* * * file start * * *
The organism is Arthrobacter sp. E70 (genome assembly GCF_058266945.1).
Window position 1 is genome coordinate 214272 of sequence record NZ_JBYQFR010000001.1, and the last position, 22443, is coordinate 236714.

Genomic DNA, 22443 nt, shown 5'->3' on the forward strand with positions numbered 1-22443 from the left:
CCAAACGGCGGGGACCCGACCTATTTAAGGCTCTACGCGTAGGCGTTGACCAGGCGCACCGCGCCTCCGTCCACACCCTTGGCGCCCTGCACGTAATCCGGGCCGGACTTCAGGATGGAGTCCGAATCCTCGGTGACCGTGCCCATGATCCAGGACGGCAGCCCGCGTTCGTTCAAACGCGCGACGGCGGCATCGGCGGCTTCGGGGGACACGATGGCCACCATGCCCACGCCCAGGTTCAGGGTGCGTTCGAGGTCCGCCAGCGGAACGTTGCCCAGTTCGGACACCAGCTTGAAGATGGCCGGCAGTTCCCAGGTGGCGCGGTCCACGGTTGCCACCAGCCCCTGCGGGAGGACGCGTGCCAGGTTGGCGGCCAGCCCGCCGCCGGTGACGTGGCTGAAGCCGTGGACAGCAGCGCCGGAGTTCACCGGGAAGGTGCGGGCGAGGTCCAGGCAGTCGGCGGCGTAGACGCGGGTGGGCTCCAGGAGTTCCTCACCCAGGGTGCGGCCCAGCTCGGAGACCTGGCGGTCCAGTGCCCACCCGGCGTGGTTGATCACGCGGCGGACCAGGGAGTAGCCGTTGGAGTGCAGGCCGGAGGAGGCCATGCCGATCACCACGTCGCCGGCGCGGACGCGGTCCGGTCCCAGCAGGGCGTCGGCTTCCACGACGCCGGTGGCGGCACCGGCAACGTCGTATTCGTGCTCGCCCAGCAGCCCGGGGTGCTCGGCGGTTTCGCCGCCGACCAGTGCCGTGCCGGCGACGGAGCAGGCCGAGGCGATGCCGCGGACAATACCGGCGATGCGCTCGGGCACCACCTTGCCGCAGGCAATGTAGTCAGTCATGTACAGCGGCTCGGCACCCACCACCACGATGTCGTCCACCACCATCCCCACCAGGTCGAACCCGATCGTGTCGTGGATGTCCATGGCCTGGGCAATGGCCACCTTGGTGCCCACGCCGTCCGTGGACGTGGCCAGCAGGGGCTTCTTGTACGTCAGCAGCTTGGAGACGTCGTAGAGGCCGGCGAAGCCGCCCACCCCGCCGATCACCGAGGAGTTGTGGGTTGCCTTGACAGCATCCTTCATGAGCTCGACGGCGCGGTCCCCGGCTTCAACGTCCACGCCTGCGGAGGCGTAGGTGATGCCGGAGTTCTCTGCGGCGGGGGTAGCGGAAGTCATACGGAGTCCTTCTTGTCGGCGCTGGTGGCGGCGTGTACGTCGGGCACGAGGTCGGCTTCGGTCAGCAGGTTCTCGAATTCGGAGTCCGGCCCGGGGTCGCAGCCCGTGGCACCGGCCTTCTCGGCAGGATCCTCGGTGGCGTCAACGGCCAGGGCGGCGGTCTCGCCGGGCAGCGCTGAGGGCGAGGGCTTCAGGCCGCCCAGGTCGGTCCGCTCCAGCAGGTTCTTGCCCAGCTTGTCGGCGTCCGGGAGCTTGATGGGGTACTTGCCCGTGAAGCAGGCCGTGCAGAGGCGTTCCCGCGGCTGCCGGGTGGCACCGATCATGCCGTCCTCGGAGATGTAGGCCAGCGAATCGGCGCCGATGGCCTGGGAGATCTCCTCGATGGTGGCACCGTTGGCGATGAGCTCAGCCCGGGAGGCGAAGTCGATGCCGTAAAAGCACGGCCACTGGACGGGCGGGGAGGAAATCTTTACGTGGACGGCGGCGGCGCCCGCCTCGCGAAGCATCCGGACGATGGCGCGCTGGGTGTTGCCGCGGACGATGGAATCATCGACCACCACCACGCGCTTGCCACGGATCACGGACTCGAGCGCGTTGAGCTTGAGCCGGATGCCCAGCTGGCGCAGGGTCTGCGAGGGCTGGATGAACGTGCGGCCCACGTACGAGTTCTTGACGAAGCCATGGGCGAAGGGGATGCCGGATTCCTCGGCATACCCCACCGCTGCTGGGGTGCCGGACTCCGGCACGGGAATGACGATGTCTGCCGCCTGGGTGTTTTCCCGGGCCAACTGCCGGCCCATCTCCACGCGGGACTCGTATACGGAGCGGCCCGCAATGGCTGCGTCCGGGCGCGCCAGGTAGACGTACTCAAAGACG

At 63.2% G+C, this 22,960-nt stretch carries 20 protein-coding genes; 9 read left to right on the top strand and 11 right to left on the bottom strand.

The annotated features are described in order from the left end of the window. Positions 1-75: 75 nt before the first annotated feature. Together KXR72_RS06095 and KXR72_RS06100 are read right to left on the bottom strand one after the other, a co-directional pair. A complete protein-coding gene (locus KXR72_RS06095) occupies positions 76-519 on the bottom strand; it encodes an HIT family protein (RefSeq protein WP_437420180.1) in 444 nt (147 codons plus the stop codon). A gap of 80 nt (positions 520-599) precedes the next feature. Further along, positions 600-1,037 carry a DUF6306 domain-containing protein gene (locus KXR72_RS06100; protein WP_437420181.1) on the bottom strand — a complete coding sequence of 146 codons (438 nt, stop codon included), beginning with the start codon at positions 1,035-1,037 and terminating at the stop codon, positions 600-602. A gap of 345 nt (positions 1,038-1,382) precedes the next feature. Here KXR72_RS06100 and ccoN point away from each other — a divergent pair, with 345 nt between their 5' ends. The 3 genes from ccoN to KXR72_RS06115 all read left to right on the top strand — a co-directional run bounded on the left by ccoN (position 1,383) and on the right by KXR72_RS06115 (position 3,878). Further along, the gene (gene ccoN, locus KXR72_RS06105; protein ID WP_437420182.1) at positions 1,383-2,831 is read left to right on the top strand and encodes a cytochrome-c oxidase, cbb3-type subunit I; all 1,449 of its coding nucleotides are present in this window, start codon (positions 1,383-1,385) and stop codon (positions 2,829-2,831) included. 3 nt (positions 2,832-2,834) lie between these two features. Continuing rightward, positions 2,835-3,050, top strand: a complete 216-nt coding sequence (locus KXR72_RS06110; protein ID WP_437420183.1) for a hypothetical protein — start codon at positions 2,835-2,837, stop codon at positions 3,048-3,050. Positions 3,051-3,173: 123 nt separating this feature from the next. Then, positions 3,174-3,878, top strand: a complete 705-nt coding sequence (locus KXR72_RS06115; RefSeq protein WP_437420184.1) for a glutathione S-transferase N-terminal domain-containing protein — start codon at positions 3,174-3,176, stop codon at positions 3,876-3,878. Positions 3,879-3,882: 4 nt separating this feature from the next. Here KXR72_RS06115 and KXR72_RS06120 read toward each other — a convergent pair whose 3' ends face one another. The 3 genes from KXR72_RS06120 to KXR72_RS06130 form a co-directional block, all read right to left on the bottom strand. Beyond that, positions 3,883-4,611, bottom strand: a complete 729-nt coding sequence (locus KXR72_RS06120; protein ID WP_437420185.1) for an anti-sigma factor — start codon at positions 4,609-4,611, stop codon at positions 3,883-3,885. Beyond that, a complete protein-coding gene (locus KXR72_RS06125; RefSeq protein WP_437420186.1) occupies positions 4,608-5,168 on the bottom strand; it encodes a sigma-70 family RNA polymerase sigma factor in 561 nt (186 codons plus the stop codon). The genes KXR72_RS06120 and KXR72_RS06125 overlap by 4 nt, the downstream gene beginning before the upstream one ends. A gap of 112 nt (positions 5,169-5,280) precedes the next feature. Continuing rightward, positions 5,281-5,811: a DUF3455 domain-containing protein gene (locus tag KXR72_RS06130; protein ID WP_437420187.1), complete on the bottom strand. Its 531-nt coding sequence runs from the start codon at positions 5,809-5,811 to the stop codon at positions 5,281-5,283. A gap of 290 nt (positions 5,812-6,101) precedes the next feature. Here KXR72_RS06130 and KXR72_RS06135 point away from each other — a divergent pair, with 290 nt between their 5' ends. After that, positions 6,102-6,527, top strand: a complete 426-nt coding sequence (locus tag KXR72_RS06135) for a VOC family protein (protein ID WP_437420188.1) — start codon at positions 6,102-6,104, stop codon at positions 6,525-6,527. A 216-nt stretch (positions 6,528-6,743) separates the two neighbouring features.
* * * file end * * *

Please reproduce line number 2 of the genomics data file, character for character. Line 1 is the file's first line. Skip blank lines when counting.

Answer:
Window position 1 is genome coordinate 214272 of sequence record NZ_JBYQFR010000001.1, and the last position, 22443, is coordinate 236714.